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From Glen Ezkovich <g...@hard-bop.com>
Subject Blocks, Flow and Dependencies [was RE: Splitting xconf files step 2: the sitemap]
Date Mon, 10 Jan 2005 05:09:17 GMT

On Jan 9, 2005, at 7:33 PM, Mark Lundquist wrote:

>
>> From: Glen Ezkovich [mailto:glen@hard-bop.com]
>> On Jan 9, 2005, at 4:17 PM, Mark Lundquist wrote:
>>> Do we really want inter-block flowscript function calls?
>
> Actually, I guess we do... there are some blocks that are meant to be 
> used
> from flow, for which passing requests and SAX streams isn't the best 
> model.
> Think of an authentication module, for instance.  Or, to use your 
> example,
> Forms!

Of course. But you want to use a service not invoke a javascript 
function. What you would want is to get the service, make a request and 
get the result. Not knowing what the intricacies of the block system 
will be, I would imagine something along the lines of
	
	var authService = 
cocoon.get("block://authentication/authenticationService");
	var isAuthorized = authService.authorize(user, pwd);

would make more sense. Or more likely this still might be done by the 
current service lookup methods but the service will be provided by the 
authentication block. (Though I do like the simplicity of the above.) 
If you implemented you app's authentication in javascript and deployed 
it as a block you could just use it from flow like

	cocoon.sendPageAndWait("block://authentication/authenticate", 
"block://currentBlock/loginPage");

Where all you are essentially doing is redirecting to the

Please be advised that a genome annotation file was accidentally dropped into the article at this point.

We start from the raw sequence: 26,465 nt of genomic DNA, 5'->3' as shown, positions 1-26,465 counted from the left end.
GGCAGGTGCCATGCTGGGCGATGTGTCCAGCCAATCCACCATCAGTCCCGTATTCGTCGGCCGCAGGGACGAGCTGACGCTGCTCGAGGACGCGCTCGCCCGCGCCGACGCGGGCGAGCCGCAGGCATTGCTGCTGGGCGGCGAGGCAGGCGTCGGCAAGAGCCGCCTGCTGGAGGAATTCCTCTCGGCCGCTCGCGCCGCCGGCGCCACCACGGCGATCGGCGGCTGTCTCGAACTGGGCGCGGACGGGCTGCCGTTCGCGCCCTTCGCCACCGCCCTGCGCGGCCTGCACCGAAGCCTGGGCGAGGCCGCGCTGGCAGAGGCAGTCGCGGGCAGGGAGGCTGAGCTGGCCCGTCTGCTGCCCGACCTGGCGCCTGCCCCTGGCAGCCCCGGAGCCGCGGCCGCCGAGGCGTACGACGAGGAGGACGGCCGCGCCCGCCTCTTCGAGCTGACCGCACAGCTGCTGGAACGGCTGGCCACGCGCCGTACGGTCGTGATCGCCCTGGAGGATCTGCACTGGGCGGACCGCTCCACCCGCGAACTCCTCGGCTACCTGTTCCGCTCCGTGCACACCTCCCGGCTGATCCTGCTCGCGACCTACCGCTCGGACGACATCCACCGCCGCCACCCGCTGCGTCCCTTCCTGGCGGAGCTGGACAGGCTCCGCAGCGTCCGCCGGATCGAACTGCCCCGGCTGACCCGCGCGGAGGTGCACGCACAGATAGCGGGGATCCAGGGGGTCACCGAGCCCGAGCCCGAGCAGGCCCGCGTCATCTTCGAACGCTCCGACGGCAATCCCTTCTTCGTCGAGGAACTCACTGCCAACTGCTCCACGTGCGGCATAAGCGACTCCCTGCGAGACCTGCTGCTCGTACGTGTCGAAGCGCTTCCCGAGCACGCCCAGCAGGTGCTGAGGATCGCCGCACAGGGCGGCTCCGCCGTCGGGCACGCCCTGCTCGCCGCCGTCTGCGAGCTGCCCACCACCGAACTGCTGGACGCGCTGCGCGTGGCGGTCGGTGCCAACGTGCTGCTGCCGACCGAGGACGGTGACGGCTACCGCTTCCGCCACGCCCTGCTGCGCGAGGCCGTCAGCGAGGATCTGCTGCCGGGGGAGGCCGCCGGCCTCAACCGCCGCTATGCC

authentication blocks sitemap. It really just depends on what exactly 
it is you want the block to do.

The way I understand it, one of the main points of blocks is to make it 
easier to configure Cocoon with just the components you need for your 
application. Once the various components are wired together we 
shouldn't really need to do anything differently. If a block has a 
dependency on another block it should be able to use the existing 
methods to realize that dependency. All of the magic should be done by 
Cocoon and the Block Manager.

> So, I withdraw my question... but I guess I would like to see what 
> block
> contracts would look like at the flow level!

Can you explain what a contract between blocks is? I'm lost here. I 
thought a contract was between the client and the 
method/function/pipeline it invokes. The client agrees to meet certain 
requirements of the method/function/pipeline before invoking it and the 
method/function/pipeline then agrees to perform certain tasks and/or 
return correct and valid results.

> Perhaps a flowscript object
> that encapsulates the flowscript API for the block?
> Actually, a Java interface could express that...

Seems like overkill.

>
> ~ml
>
>
>
>

Glen Ezkovich
HardBop Consulting
glen at hard-bop.com
http://www.hard-bop.com



A Proverb for Paranoids:
"If they can get you asking the wrong questions, they don't have to 
worry about answers."
- Thomas Pynchon Gravity's Rainbow


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